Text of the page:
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Philadelphia superintendent announces new safety measures after shootings near schools

A man in a dark suit and white shirt leans to his right while a person holds a phone near his face in front of a plant a blue wall.

Superintendent Tony Watlington announced new measures intended to improve Philadelphia students’ safety in the wake of school shootings near Roxborough High School and Overbrook High School during the 2022-23 school year.

Dale Mezzacappa/Chalkbeat

In the wake of shootings outside two high schools this year, Superintendent Tony Watlington has announced new measures by the district to improve student safety, which he called “priority one.” 

Watlington announced Friday that the district will add 12 schools over the next two years to the “safe paths” program that provides “extra supervision for students traveling to and from school.” The program, which involves community members as well as local businesses, currently operates at six locations. 

In addition, the district will use $600,000 from a grant from Pennsylvania Commission on Crime and Delinquency to pay for more city police around some school buildings “that warrant an increased police presence,” Watlington said. 

And the district will increase mental health services for students and staff, working with the city to give students in the sixth through 12th grades access to mental health counseling through the online provider Kooth. That will be in addition to in-person services already available.

Speaking to reporters Friday Watlington said that parents, the community at large, and law enforcement need to come together “to get our arms around the violence problem. We can and must win this violence war.” 

High-profile shootings near school grounds have traumatized students and others this year, and have underscored the gun violence plaguing the city and its young people. In September, five students were shot — one fatally — outside Roxborough High School after a football scrimmage. Police have arrested four teenagers and an adult in connection with the incident. 

Then, on the day before Thanksgiving, four students were shot after an early dismissal a few blocks from Overbrook High School. There are no arrests yet in that case.

Watlington said he is still working out details with the police department about increasing law enforcement’s presence in the vicinity of schools.

“We know that we just have to have more police officers around some of our schools. So we’re working with the Philadelphia Police Department to identify where are the places we need to expand first,” he  said.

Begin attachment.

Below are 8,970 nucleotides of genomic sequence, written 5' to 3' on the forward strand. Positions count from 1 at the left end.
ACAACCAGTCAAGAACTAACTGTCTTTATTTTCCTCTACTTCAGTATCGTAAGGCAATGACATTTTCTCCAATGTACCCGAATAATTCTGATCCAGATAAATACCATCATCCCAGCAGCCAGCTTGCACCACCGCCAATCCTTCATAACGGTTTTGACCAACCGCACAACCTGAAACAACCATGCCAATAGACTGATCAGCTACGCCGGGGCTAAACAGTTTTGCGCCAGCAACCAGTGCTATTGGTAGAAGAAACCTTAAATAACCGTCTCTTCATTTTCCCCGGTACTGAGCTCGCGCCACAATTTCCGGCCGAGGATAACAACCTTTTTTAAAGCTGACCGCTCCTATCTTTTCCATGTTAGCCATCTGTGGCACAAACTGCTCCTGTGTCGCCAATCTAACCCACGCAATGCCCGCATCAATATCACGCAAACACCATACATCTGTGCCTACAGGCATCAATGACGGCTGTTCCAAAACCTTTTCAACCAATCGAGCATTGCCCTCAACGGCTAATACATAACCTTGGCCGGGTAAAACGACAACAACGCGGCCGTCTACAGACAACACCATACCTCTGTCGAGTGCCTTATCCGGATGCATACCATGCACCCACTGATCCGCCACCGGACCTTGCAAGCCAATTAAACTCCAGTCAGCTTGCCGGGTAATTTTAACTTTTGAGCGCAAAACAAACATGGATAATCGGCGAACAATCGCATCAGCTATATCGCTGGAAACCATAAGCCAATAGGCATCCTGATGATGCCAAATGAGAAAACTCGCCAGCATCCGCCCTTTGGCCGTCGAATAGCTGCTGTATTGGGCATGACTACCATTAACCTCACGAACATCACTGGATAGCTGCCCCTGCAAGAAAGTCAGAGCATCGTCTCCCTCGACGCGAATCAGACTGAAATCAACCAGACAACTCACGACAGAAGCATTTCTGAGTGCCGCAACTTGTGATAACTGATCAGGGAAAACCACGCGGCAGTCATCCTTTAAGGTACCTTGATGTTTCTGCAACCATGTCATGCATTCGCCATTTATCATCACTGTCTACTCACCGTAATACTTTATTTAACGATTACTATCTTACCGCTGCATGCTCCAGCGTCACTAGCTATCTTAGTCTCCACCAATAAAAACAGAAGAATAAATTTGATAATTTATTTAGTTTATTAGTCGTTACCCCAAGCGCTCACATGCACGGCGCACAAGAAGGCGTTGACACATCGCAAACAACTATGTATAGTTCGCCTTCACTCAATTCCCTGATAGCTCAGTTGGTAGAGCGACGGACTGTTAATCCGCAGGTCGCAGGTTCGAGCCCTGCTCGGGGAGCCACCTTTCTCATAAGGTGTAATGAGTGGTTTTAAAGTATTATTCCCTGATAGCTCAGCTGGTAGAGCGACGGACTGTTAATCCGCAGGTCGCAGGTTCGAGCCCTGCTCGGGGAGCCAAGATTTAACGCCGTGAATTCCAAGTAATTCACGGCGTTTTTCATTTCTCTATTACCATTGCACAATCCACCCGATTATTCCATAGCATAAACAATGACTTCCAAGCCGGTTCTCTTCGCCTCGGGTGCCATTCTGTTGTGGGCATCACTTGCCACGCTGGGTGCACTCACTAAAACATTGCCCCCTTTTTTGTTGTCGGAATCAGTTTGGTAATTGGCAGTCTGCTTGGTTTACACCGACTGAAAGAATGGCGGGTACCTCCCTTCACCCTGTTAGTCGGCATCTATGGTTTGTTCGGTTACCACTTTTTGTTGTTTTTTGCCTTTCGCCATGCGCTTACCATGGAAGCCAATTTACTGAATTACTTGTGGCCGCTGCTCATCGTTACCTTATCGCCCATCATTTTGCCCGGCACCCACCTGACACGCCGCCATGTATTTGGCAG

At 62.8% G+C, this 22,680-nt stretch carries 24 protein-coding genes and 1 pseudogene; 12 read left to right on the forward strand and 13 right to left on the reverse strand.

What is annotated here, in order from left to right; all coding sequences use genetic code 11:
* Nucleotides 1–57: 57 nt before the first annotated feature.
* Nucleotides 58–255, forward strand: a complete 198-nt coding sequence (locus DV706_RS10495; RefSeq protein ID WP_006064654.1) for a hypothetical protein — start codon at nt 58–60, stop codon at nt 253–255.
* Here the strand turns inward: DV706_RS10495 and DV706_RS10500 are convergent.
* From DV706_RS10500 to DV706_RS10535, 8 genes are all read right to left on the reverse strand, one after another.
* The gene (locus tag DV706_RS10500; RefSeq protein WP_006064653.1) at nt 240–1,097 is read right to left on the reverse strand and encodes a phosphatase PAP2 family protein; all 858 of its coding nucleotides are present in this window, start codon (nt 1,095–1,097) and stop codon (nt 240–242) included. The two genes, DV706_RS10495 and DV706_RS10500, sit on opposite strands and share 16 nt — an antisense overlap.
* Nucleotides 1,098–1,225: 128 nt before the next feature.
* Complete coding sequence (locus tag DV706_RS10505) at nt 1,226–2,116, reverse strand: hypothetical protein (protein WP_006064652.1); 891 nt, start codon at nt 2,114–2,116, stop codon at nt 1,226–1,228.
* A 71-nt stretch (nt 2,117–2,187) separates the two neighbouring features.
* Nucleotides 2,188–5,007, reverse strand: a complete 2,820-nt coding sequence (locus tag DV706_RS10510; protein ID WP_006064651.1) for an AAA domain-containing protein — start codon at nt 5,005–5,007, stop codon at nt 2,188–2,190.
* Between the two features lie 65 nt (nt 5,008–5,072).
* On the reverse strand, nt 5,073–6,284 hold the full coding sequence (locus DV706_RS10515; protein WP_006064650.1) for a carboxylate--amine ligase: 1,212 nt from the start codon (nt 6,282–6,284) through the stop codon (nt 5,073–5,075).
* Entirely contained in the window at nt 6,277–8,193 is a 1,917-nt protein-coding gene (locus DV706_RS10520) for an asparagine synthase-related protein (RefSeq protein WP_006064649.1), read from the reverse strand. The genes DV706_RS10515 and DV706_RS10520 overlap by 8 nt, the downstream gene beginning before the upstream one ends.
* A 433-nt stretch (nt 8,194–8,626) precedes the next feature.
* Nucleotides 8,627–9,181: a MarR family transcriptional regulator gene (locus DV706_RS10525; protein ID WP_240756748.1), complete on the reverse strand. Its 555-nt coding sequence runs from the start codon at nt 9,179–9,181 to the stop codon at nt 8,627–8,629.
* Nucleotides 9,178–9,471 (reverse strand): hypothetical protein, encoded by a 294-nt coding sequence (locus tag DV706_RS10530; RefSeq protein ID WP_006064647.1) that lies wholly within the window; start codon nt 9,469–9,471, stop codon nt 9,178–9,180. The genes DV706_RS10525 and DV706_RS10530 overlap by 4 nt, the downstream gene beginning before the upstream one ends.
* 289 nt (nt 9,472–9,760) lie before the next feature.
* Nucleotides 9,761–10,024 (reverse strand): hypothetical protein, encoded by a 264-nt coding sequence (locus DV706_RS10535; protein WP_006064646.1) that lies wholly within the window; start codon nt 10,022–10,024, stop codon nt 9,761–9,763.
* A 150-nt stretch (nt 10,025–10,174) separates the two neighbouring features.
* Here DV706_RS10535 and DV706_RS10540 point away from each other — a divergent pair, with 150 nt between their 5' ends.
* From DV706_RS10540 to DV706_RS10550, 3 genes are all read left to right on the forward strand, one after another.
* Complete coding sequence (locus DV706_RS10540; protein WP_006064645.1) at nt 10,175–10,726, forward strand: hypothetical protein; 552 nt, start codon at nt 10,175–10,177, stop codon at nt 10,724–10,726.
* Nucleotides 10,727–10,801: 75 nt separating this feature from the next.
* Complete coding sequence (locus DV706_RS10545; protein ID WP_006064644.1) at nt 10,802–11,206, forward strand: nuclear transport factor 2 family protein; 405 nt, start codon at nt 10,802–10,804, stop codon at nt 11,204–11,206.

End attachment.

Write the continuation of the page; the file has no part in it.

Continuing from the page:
The police department, like the district, is facing a staff shortage. But Watlington said that they are working together to deal with the “challenges” of vacancies and attrition among teachers and officers. 

In general, when it comes to student safety, Watlington noted that he plans to collaborate closely with the district’s employee unions. 

Watlington conceded that Kooth, the online mental health provider, “doesn’t replace what a traditional counselor does,” he said. 

On his summer “listening and learning tour” and visits to more than 50 schools, he said students told him that the counselor-student ratio doesn’t afford them the opportunity to see guidance counselors when they need to. He also wants to expand peer counseling programs and zero in on the needs of individual schools.

The district’s student-to-counselor ratio is 357 to 1 this year, an improvement on last year’s ratio of 371 to 1. 

Watlingon said he plans to study attendance and dropout data. When students attend school daily and don’t drop out, “they are less likely to be the victims or the perpetrators of violence,” he said. 

Watlington said that on his visits to schools, most were operating smoothly, but that he also  witnessed struggles with student attendance and behavior. 

“The goal right now is to keep children safe,” he said.

Although his announcement Friday focused on safety, Watlington continues to work on his broader strategic plan for the district that’s due next year.  

Watlington said that he is seeking 25 parents and guardians to form a council to advise him on what “what do we need to stop doing and to start doing” to make Philadelphia “the fastest improving large school district in America.” 

Applications to be on the parent advisory council will be taken on the district website starting on Dec. 5 and running through Dec. 18. Once finalized, the group will start work in January. 

Watlington said he plans to “defund things that don’t work,” while investing in things that do. 

“We will not just be asking for a blank check,” he said. 

Dale Mezzacappa is a senior writer for Chalkbeat Philadelphia, where she covers K-12 schools and early childhood education in Philadelphia. Contact Dale at dmezzacappa@chalkbeat.org.

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